[prov-uh-key-shuh n]


the act of provoking.
something that incites, instigates, angers, or irritates.
Criminal Law. words or conduct leading to killing in hot passion and without deliberation.

Origin of provocation

1375–1425; late Middle English < Latin prōvocātiōn- (stem of prōvocātiō) a calling forth, equivalent to prōvocāt(us) (past participle of prōvocāre to provoke; see -ate1) + -iōn- -ion
Related formsprov·o·ca·tion·al, adjectivenon·prov·o·ca·tion, nouno·ver·prov·o·ca·tion, nounpre·prov·o·ca·tion, noun Unabridged Based on the Random House Unabridged Dictionary, © Random House, Inc. 2019

Examples from the Web for provocation

Contemporary Examples of provocation

Historical Examples of provocation

  • How in the name of wonder will I hinder her to give me provocation?

  • I thought my devotion in spite of every provocation might burn away your bitterness.

  • They were patient and long-suffering under difficulties and provocation.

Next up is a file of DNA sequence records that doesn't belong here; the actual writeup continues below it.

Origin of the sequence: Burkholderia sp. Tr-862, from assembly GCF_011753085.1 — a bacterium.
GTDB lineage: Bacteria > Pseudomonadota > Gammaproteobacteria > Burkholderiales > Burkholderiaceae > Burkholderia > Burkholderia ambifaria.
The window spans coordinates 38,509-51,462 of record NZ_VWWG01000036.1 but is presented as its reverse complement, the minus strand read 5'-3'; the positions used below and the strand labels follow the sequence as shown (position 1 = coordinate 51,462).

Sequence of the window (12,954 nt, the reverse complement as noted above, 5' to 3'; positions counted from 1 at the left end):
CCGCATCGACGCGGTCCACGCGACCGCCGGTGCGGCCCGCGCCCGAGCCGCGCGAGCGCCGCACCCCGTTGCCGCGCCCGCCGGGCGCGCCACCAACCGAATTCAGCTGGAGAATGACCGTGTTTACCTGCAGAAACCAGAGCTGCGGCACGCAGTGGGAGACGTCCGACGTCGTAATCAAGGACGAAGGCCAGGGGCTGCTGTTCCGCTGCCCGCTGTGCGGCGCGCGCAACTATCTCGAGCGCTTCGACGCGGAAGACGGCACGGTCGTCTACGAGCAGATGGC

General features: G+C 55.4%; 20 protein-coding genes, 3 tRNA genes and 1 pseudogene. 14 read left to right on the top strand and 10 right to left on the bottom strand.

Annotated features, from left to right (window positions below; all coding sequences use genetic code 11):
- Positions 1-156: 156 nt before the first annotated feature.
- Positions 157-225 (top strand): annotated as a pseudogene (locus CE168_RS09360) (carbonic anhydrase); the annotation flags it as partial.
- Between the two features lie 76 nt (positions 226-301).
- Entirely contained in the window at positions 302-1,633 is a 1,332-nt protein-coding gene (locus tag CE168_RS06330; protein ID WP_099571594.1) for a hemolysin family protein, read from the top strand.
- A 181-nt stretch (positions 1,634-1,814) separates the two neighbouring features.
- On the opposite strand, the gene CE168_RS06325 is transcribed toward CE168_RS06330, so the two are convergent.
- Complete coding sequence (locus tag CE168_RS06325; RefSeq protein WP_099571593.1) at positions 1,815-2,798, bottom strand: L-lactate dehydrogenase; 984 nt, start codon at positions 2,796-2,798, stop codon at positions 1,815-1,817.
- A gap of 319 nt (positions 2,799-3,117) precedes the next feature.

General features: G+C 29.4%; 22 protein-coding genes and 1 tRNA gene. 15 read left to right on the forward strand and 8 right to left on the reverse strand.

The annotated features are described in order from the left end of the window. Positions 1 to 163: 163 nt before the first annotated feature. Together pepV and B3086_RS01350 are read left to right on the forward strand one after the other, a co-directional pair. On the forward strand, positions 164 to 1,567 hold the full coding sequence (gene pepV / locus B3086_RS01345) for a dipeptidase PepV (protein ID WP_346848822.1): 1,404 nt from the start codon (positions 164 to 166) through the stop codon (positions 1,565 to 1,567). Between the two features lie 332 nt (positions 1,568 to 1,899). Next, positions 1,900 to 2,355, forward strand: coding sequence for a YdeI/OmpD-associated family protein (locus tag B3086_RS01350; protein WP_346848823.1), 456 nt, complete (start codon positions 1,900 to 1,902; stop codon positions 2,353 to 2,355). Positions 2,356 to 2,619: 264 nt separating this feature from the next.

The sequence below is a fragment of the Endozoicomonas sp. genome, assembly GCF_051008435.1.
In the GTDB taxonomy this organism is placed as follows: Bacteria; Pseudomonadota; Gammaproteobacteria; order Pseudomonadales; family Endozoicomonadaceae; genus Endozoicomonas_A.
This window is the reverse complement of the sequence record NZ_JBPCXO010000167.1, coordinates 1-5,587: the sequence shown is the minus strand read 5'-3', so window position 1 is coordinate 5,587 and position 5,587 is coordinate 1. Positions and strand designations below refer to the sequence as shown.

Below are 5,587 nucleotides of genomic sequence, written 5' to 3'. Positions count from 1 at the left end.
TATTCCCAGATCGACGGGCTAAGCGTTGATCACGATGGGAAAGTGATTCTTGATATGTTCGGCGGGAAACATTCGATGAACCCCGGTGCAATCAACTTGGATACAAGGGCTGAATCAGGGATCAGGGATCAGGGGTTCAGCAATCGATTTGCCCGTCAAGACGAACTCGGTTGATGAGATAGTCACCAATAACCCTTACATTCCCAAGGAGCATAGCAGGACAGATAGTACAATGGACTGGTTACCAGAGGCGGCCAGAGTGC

Herbert Hoover

    Vernon Kellogg

  • To ears tingling with prophetic apprehension the provocation was intense.

    Audrey Craven

    May Sinclair

  • When I think of the provocation, I do not blame you––so much!

    The Strollers

    Frederic S. Isham

British Dictionary definitions for provocation



the act of provoking or inciting
something that causes indignation, anger, etc
English criminal law words or conduct that incite a person to attack another
Collins English Dictionary - Complete & Unabridged 2012 Digital Edition © William Collins Sons & Co. Ltd. 1979, 1986 © HarperCollins Publishers 1998, 2000, 2003, 2005, 2006, 2007, 2009, 2012

Word Origin and History for provocation

c.1400, from Old French provocacion (12c.) and directly from Latin provocationem (nominative provocatio) "a calling forth, a summoning, a challenge," noun of action from past participle stem of provocare "to call out" (see provoke).

Online Etymology Dictionary, © 2010 Douglas Harper